The case against free trade is further strengthened when we note the fact that economic growth is accompanied by changes in the stock, composition and allocation of productive resources of an economy.
3. Welfare Economics:
We have seen above that left to itself, a free market mechanism does not ensure distributive justice. For that, a comprehensive policy (inclusive of a trade policy) has to be formulated.
4. Level Playing Field:
Irrespective of what may be claimed by the advocates of free trade, market mechanism is never non-discriminatory. It tends to favour some economies and some enterprises against others.
Economies of scale, product differentiation and other factors turn into an interplay of monopolistic forces and strengthen this phenomenon.
Consequently, the smaller enterprises run the risk of being wiped out. It is noteworthy that currently, we are passing through an era of corporate capitalism with increased odds against native entrepreneurs in developing countries like India (with heavy dependence upon cottage and small scale industries and suffering from scarcity of capital and infrastructure).
In contrast, the developed economies are in a better position to protect their industries even when they face genuine competition from labour-intensive products of developing countries.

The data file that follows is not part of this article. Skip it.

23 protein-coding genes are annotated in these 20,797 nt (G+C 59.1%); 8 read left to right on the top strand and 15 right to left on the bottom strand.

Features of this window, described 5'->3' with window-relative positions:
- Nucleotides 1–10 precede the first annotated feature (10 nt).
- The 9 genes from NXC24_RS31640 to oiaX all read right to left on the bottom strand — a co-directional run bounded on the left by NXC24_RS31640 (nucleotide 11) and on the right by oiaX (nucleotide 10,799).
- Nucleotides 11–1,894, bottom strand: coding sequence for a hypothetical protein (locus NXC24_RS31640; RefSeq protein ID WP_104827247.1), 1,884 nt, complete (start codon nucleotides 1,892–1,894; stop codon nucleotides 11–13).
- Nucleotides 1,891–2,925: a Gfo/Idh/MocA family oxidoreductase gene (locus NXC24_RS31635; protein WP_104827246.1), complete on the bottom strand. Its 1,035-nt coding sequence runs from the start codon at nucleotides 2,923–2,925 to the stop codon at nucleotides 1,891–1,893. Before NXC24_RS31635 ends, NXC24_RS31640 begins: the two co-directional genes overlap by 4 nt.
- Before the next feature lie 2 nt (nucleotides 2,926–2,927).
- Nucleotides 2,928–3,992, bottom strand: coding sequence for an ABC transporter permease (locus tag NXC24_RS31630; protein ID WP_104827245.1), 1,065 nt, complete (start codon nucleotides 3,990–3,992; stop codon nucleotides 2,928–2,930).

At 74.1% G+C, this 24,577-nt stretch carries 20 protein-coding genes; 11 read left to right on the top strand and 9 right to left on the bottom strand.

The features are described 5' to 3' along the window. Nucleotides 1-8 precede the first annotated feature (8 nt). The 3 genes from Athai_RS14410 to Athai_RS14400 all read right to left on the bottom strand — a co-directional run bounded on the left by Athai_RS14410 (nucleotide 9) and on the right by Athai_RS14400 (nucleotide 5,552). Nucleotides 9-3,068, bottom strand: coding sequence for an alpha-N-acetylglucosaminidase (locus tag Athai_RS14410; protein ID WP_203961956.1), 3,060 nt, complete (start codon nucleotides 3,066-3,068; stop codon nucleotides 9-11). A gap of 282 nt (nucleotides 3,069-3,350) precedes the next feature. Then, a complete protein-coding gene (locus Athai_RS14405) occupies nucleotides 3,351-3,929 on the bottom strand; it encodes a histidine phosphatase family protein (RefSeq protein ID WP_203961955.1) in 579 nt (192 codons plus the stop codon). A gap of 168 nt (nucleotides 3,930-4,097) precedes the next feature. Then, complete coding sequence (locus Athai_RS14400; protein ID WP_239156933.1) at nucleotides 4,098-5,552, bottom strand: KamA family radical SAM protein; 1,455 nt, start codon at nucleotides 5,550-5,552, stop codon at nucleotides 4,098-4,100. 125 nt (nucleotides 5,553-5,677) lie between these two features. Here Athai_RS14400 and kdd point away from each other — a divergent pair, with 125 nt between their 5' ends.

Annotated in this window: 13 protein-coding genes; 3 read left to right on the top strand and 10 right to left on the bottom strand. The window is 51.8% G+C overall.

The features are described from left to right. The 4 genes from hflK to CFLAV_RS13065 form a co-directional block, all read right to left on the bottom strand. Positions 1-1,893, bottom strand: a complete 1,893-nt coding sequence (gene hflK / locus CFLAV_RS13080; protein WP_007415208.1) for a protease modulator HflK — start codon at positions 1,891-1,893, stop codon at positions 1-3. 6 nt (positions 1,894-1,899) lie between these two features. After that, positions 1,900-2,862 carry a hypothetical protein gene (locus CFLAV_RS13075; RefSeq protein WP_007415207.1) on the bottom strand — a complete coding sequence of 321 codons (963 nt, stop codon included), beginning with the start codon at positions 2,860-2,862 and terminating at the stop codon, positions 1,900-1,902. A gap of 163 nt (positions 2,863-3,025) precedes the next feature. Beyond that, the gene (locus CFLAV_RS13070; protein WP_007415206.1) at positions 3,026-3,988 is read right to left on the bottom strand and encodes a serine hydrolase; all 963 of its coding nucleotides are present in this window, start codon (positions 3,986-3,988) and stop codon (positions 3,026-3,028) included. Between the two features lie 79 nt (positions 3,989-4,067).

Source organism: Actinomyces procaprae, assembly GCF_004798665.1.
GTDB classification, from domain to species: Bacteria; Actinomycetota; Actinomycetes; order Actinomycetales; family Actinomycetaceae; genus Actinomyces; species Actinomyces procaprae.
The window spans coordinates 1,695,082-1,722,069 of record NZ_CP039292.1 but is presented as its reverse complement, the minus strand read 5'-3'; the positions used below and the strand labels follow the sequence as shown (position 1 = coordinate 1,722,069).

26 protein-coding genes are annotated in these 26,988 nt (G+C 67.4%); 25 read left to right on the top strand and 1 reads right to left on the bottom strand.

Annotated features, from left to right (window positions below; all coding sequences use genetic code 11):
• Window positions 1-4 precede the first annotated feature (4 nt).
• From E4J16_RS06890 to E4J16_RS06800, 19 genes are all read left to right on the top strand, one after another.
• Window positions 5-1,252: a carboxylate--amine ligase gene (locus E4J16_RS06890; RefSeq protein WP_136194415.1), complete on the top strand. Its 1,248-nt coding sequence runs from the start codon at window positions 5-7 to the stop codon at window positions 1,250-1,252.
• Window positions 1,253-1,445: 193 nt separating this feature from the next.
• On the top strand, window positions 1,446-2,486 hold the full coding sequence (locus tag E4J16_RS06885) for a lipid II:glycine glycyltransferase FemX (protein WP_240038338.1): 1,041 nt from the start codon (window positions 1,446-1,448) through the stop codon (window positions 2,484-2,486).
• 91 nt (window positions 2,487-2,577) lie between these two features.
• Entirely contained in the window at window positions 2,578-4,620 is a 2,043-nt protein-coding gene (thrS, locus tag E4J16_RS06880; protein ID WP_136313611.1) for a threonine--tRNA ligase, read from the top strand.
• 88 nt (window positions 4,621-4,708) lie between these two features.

They are also better able to dump their products below cost without much notice and/or opposition. As a result, unless the underdeveloped countries are able to defend themselves, they run the risk of remaining underdeveloped forever.
5. Reconstruction of Economies:
Developed countries have reached a stage of self-sustaining growth. In contrast, for reaching that stage, the developing countries have to depend upon large scale import of modern technology.
Factually, however, the seller firms of the developed countries try to export only outdated and obsolete technology to the developing countries.
This prevents the latter from offering quality products at competitive prices in international markets, and enables developed countries to get longer life- cycles from their outdated products (which are, nevertheless, still a novelty for developing countries).
There is a general tendency for the exports of underdeveloped countries to have a high elasticity of demand and a low elasticity of supply.
In contrast, their imports tend to have a high elasticity of supply and a low elasticity of demand. Therefore, terms of trade tend to move against these countries, forcing them to adopt corrective measures through trade restrictions.
7. Financial System:
A developed and efficient financial system is a prerequisite for the health and strength of a modern economy. However, financial systems of most developing countries are weak and inefficient.
By implication, they need additional safeguards for protecting themselves from disturbances originating in developed economies.
8. Trade Volume:
Developed countries trade far more between themselves than with developing ones. By implication, developing countries should devise measures to promote trade amongst them.